The Measure of the Magic is the second (and final?) book in the Legends of Shannara duology and the bridging stories that take us from our "modern" world of science and technology (from the Word/Void and Genesis of Shannara series) into the fantasy realm of the rest of the Shannara series. I felt like the first book in this series was interesting generally but at the same time it felt to me like it dragged on and moved a bit slower than necessary. The cynic in me felt like these two books would have been better had they been edited into a single book but for revenue purposes there was a push for two books. It could have been a larger single book as there wasn't a lot that I felt extraneous or in need of culling. Like I said, I found the first book interesting, just a little slow.
With that introduction, it should come as little surprise that I enjoyed this second book in the duology much better than the first. The first book left a large threat (an army of trolls) looming over the inhabitants of the valley and in this book that threat is off the page for a good chunk of the reading. The trolls aren't completely ignored or forgotten by the text. It's just that most of the action of this book takes place inside the valley and the various schemings and machinations of the inhabitants there.
I really loved the way this book started. While the trolls were only a peripheral threat until near the end of the book, this book introduces a new antagonist for our heroes to deal with. The book begins with a seemingly crazy old man wandering through the post-armageddon world outside the valley. He calls himself the Ragpicker and for the first little while it's unclear whether he will be friend or foe to our protagonists. When he is finally noticed and confronted, we quickly learn his true nature. He is a demon and he hunts the Black Staff that figured so prevalently in the first book and the Genesis series. The Demon can sense the magic and he is trying to track it to its source. He discovers the troll threat and the presence of the valley and he works his way into the valley to subvert and manipulate the inhabitants in an effort to draw the staff Bearer to him.
I enjoyed the added tension and adventure throughout this story. As is very familiar in other Brooks books, we have a handful of key characters each out on their own mini-quests. Where in book 1 these treks felt like busy work, in book 2 these adventures felt compelling and exciting. I enjoyed the political intrigue among the elves and the quest undertaken by the princess Phryne. I really liked the way Prue works to help Panterra and the sacrifice and adjustments she has to make. I felt like a few plot points and events stretched a little thin but they were still enjoyable.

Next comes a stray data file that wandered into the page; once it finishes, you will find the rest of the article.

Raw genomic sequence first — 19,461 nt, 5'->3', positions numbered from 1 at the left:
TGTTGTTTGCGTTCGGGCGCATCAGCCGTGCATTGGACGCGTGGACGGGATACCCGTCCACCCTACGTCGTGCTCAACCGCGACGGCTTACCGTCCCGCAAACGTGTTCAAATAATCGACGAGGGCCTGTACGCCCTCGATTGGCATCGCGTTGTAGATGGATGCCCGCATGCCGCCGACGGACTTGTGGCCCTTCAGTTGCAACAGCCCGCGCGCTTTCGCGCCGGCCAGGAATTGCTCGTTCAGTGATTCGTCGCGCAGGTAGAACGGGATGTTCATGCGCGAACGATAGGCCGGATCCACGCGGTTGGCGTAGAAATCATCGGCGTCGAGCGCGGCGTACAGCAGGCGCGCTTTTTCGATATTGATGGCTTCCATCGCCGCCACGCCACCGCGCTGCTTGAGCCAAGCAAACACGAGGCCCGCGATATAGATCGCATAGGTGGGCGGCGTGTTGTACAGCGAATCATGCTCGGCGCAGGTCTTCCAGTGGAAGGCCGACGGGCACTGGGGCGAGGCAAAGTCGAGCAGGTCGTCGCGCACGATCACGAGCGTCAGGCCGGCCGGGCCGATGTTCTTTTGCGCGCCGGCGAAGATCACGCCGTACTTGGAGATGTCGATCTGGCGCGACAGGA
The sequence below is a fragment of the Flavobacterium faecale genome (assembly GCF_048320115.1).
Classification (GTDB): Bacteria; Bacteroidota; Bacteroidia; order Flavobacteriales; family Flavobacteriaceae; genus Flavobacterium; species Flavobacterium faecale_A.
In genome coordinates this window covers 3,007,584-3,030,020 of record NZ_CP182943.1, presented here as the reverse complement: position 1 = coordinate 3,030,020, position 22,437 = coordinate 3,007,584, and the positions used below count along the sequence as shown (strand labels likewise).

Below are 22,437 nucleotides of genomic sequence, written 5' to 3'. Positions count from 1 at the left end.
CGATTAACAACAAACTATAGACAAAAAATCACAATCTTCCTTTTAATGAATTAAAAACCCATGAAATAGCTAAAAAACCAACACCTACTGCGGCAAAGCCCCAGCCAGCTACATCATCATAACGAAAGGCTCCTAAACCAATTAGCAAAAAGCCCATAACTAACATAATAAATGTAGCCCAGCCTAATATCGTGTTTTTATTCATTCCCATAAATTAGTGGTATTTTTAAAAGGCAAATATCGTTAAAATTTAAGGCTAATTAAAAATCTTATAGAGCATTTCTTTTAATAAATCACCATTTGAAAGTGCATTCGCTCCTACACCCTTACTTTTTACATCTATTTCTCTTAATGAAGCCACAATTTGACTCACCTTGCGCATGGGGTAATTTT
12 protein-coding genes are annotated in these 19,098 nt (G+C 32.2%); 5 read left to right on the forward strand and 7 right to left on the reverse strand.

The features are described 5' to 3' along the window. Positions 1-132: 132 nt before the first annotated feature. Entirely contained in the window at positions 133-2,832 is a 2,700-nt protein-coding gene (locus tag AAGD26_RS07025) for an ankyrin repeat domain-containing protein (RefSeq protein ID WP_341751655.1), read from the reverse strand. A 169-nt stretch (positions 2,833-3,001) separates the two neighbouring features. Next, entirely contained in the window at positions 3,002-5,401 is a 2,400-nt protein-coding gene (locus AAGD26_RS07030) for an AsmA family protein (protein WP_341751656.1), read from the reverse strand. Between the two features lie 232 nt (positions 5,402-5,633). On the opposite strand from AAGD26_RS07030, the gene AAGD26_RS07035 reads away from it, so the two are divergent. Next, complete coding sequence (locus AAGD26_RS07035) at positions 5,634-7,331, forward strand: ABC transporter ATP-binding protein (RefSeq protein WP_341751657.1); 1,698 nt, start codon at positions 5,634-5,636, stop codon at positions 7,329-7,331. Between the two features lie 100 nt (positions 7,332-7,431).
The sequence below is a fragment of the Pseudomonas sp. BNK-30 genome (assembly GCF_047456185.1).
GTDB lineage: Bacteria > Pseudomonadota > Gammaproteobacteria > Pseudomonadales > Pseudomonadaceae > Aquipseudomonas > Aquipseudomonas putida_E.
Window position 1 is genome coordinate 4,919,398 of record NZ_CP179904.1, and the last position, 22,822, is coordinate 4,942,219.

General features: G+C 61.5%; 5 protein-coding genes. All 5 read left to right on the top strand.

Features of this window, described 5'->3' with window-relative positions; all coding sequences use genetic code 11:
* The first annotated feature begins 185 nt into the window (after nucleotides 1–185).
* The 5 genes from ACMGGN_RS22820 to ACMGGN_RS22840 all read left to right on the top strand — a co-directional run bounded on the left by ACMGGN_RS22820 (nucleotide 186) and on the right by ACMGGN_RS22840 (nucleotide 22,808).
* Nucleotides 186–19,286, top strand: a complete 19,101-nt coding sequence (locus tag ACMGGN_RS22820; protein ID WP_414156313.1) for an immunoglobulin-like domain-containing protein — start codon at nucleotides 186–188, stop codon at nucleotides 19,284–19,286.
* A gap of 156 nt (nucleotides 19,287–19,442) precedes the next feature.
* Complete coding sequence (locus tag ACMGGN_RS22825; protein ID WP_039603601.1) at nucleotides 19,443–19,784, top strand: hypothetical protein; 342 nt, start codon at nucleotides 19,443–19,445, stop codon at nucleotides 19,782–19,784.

As far as bridging the historical gap between our post-armageddon world and the world of the rest of the Shannara series, I'm still left a little dissatisfied. My interpretation of the maps and the reading of the "Voyage" series led me to interpret the Shannara world to exist somewhere out in the South Atlantic Sea (since they seemed to sail north east to reach what appeared to be the Florida area). And yet as this book ends we are still somewhere in middle America. Unless the geography changed immensely after the wars, this didn't sit exactly right with m. And so I suspect we may still see another set of travelogue adventures with our heroes leading the races out of the valley into some new distant safehold. Still, any additional stories in that vein are just speculation on my part. It's entirely possible that Brooks will leave the historical bridge behind and continue with new, more compelling (at least to me) adventures. I know I'm enjoying and excited for the continuation of the "Dark Legacy" series.
Anyway, for the completionist Shannara readers (like myself), I can recommend The Measure of the Magic as a fun adventure story that (in my opinion) is better than Bearers of the Black Staff, the first book in the series. However, even though the story is interesting, I didn't feel like this series progressed the overall Shannara world in any meaningful or necessary way. As with the other books, there are some fun and intriguing characters but there aren't any new artifacts, histories, or enemies to be revealed (except the minor revelation about the heritage of the race known as Trolls). An average read, but not one of Brooks's best works (nor is it my least favorite *grin*).
3 out of 5 stars
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